Pottery of North Carolina

Like many towns on the Deep River, one cannot imagine how busy Franklinville was and how many potters it could support. One of the oldest was Enock Spinks Craven {1810-1893). Craven produced salt-glazed utilitarian stoneware and taught his nephew James Madison Hayes (1832-1922) to make pottery in his shop. Hayes made
pottery in Franklinville before moving to New Salem in 1870.

Hayes may have been one of the unluckiest soldiers in the Civil War. In his book, The Randolph Hornets In The Civil War, Wally Jarrell includes a picture of the heavily bearded Hayes, who enlisted in Company M on Monday 6 March 1862. Hays was captured and imprisoned three times and released twice before the end of the war.

I visited Lindsey Lambeth at The North Carolina Pottery Center in Seagrove to get pictures of both Craven and Hays’’ pots. Lindsey made the valuable observation that he wished both potters had stamps with deeper indentations for it is difficult at times to read their names.

When I think of 19th century Franklinville potters, the “3Ms” come to my mind. The “3Ms” is a term that I coined for the Marable, Moffitt, and McCoy families of potters. All of which were related by marriage. Many years ago, I received a phone call from Dorothy Auman. She told me to drop everything and meet her near Moffitt’s Mill. She did not elaborate, but upon arriving I found that a bulldozer had unearthed the pottery site of Jesse Moffitt. The hillside was covered with pottery sherds and jug necks made by three different potters. The three potters were Jesse, and his sons Manley Robinson Moffitt (1835-1913) and Elijah Kelly Moffitt (1836-1910).

There is only so much room on a farm or pottery and as one generation grows and starts their own family, it becomes necessary that some leave their homes. Kelly Moffitt left the Moffitt’s Mill area and moved to Franklinville, while his brother Manley first established a pottery near Flags Springs United Methodist Church, before moving near his brother in Franklinville. Both turned high-quality salt-glazed utilitarian stoneware. Manley’s son, William Jasper Moffitt {1864-1936) was the last Moffitt to turn ware in the Franklinville area. His ware was marked Willy J. Moffitt. Willy J. was the great grandfather of local funeral homeowner, Bill Craven.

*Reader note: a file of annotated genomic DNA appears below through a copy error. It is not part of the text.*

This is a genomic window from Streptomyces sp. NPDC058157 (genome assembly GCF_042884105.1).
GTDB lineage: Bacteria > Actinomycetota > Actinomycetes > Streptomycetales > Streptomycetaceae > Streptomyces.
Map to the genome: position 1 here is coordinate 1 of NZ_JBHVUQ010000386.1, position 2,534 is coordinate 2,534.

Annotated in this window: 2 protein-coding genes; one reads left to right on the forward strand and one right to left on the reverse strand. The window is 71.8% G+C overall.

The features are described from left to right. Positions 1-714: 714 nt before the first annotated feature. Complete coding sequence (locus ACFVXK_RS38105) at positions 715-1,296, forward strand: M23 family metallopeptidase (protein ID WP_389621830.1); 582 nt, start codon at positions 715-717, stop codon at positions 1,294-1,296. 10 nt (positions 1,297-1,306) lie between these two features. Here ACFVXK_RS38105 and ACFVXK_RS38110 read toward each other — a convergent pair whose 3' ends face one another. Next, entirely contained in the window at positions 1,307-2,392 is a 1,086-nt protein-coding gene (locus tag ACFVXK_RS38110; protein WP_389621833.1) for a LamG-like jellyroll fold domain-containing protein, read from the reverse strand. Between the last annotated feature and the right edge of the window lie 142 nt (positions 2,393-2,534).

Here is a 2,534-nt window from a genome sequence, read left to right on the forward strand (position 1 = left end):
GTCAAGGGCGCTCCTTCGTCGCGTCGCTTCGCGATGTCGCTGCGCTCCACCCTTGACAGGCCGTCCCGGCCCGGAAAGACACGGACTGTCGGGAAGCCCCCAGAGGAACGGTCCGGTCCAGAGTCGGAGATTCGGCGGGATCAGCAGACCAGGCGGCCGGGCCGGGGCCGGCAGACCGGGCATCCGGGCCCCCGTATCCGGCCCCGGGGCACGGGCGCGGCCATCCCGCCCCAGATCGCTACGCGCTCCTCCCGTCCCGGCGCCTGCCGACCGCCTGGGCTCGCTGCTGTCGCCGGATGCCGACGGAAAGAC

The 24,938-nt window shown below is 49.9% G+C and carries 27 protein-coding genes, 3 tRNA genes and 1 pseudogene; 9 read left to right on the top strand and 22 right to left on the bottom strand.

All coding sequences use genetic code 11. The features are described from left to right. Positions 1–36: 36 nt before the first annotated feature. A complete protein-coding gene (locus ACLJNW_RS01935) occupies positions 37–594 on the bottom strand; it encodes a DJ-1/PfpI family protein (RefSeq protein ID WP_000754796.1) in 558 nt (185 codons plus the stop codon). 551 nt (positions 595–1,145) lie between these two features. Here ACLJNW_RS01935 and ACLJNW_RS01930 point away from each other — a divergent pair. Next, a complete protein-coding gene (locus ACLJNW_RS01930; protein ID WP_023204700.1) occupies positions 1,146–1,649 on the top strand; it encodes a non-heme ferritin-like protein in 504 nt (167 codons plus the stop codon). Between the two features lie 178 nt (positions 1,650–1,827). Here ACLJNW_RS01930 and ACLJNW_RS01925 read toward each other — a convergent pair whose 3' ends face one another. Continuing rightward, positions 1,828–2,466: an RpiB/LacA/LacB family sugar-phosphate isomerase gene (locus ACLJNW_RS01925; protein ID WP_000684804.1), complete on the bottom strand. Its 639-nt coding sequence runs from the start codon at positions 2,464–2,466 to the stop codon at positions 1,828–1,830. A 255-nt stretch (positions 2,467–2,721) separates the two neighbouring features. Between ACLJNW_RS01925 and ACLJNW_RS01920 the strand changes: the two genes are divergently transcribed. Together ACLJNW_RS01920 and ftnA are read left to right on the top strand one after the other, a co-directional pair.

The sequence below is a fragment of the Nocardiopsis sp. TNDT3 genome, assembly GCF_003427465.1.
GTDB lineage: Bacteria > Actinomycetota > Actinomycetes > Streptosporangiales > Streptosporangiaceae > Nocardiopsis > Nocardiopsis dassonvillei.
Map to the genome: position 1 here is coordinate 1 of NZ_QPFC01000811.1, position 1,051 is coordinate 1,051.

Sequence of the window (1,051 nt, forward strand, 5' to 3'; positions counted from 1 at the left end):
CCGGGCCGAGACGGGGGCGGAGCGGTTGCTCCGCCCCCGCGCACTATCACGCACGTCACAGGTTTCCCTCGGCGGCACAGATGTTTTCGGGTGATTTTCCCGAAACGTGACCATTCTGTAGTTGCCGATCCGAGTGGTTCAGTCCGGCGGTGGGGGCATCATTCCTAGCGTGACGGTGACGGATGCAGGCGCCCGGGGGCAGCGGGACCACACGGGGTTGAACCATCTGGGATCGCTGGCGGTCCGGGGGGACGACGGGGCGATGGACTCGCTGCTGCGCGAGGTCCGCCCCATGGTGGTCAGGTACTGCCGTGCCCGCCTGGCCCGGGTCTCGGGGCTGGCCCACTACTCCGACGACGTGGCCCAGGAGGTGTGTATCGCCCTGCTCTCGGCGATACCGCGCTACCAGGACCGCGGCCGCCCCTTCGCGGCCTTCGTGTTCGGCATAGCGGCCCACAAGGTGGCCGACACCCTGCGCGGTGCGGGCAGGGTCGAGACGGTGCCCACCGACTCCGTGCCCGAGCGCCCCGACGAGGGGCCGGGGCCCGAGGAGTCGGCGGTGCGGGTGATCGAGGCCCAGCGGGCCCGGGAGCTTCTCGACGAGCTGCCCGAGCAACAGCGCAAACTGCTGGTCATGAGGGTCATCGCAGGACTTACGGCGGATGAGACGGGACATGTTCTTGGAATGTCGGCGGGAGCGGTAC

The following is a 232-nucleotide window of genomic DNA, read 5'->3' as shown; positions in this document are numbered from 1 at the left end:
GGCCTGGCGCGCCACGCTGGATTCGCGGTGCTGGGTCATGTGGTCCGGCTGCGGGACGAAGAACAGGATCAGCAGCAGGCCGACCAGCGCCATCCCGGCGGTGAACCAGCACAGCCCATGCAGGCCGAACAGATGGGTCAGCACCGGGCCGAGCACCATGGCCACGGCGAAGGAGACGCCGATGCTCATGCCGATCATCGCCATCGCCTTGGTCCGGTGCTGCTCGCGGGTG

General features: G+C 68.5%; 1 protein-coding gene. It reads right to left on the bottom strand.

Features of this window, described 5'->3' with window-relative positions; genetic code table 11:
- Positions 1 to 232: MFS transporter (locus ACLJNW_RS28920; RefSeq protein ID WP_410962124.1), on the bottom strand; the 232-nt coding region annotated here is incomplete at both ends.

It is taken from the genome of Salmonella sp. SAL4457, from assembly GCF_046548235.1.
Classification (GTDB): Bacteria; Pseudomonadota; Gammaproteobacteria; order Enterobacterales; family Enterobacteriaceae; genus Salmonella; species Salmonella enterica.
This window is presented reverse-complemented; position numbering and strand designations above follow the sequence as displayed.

The second of the “3M” family of potters will be found in Cedar Falls. John Pascal Marable (1856-1932) was the grandson and namesake of potter Pascal McCoy. He is probably the most important potter that many are unaware of. Marable was a journeyman potter who had a route, filling one shop and then going to the next. He did not build his own shop until 1925, just seven years before his death. Beside turning quality stoneware, Marable’s importance as a teacher was instrumental in the emergence of two families that would bridge the change from utilitarian stoneware to art pottery.

Melvin Owens told me that his grandfather’s shop was one that employed Marable, and it was Marable who taught Owen’s sons, James Henry {1866-1923) and Rufus {1872-1948) to turn pottery. These two Owens potters had 9 sons who would be instrumental in the art pottery movement.

While I was working at Seagrove Pottery, I had the pleasure of meeting James Auman on one of his infrequent trips to North Carolina. He was interested in seeing the Potters Museum and I was able to be his guide.

Mr. Auman gave me an education about his family’s contribution to North Carolina pottery and the clay that became known as Auman clay. According to Cole family lore, Benjamin Franklin Cole had a dream about a pure white clay. The next morning, he set out with a bucket and shovel, found the clay, and traded his land for it. Frank Cole sold his shop to Jerome Auman, who would continue to make pottery there with the help of Pascal Marable.